He sits there on the edge of the bed silently looking at her. He turns away slowly for a moment, not wanting the woman who means so much to him see the tears gathering at the edge of his eyes. He sweeps his hand over hers and grasps it tightly in an effort to reassure her that the love they share can beat the anxious feeling growing inside both of their hearts. They hear a creak as the door opens and the doctor steps inside the sterile room with a subtle smile; a smile of hope and comfort. “It’s time,” she announces. The couple gazes at each other, each one hesitating to respond. The woman in the blue gown rises; she can feel her heart pounding through her chest as she walks the steps into the room she’s been to dozens of times before. Around the chemotherapy room were cards and flower bouquets with the words “Get Better Soon” dated back a year ago. Now this was her final treatment. It took so long, but she had come so far. She was a survivor.
October is Breast Cancer Awareness Month. Breast Cancer is not a simple subject, not one that a person can just ignore. It is not easy to talk about and open up to the fact that, like the couple in the story above, many people know or have met someone with the disease.
Over 220,000 women and men will be diagnosed with Breast Cancer this year. It is a shocking statistic, but increased awareness about the illness can bring people together and become stronger throughout the hardships of living with and around the deadly killing machine.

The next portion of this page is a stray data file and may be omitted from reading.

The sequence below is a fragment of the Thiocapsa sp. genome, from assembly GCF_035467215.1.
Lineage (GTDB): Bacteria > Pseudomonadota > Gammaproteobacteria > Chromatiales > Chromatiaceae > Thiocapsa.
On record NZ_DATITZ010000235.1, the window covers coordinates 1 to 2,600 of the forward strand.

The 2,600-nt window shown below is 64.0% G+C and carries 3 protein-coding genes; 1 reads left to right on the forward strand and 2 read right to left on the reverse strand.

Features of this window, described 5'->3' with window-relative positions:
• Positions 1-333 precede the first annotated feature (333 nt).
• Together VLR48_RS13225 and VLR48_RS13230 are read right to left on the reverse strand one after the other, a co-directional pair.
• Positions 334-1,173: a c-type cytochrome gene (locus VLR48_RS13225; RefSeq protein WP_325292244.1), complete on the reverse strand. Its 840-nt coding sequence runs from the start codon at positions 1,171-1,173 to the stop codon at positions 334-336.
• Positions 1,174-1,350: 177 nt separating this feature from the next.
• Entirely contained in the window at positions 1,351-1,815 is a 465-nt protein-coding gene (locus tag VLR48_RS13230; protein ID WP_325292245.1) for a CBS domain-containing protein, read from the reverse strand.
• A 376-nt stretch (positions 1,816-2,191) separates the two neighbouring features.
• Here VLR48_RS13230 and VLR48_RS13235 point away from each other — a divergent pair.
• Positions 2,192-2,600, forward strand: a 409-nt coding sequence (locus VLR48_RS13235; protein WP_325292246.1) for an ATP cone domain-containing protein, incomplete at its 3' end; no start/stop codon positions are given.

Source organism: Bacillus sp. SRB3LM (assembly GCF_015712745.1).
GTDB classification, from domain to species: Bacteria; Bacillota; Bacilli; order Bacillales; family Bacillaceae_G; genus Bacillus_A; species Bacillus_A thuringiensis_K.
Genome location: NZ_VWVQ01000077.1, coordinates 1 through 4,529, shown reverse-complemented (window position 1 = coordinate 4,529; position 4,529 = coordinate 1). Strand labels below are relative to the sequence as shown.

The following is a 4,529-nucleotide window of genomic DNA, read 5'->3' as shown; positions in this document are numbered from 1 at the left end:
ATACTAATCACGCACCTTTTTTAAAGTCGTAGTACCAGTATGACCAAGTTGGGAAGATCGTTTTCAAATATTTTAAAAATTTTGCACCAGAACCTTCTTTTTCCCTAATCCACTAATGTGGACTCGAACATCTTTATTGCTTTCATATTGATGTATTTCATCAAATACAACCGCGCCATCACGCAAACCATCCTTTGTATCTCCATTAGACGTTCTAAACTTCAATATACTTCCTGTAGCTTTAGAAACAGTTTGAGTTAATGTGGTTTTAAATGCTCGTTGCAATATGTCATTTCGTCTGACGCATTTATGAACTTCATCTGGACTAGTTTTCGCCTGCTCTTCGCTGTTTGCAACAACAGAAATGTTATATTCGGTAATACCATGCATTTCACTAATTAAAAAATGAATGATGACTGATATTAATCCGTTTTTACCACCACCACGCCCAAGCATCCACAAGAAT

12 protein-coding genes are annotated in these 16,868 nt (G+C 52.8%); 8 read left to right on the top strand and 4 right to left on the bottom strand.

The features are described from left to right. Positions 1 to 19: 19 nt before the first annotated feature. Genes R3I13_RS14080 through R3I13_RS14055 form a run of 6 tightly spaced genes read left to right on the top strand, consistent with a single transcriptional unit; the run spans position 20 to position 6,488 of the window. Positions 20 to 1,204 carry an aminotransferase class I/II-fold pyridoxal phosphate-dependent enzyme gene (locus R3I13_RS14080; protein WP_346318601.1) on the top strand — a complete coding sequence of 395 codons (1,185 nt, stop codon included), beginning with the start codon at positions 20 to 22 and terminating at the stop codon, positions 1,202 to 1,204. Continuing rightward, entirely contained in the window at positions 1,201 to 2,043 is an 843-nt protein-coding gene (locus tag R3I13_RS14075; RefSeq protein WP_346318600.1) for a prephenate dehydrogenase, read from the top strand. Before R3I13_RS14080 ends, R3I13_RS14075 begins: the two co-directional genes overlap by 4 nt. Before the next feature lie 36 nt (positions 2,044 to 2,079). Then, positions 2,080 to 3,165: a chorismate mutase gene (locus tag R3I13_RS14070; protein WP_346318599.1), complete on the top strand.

44,000 citizens in the United States alone pass away every year from Breast Cancer. The sickness does not have mercy on the elderly or young adults and can affect anyone from ages 19 to 100.
Generally the cells in a typical human body begin healthy, but the carcinogens from UV lights, pollution and other toxins are swiftly absorbed into the body. Once they leak through the skin, they cause breast cells to metastasize and clump together. These clumps create tumors in the fatty tissues and lymph nodes around the chest region. These tumors are called Breast Cancer.
The illness can run in the family through generations and there is little choice in stopping it. Usually woman and men who can detect the symptoms of Breast Cancer early have a better chance of surviving over those that don’t. Fortunately, treatments are readily available and have worked in the past to stop these cancer cells from spreading and infecting other tissues. Awareness websites and organizations are open to the general public and have even saved lives, presenting information and prevention tips.
The month of October is the time where some of the pro and college sports teams wear pink jerseys, bumper stickers with the Breast Cancer Awareness Symbol are advertised on the backs of cars, and the news will cover personal cancer stories. Organizations throughout the country receive donations, promote fundraisers, administer charity walks, and oversee fun events all in the benefit of finding a cure.
The United States has many organizations such as the National Breast Cancer Foundation, Susan G Komen’s Walk for the Cure, and the American Cancer Society to spread the word about the disease and create healthy support groups for families going through the physical and mental effects of the Cancer.
Despite the trials and tribulations of this disease, many victims maintain an upbeat attitude because they know researchers are coming close to finding a cure. If everyone in the community donated a dollar, it would help buy new equipment for labs, assist in the discovery of new research and fund programs to help those in need of the necessary treatment. Money is not the only thing of value. Walking for awareness, and talking with people who have the disease can help patients in the process to have newfound hope for their future. If a community can come together to work for a greater good, there is no stopping it from achieving its goals.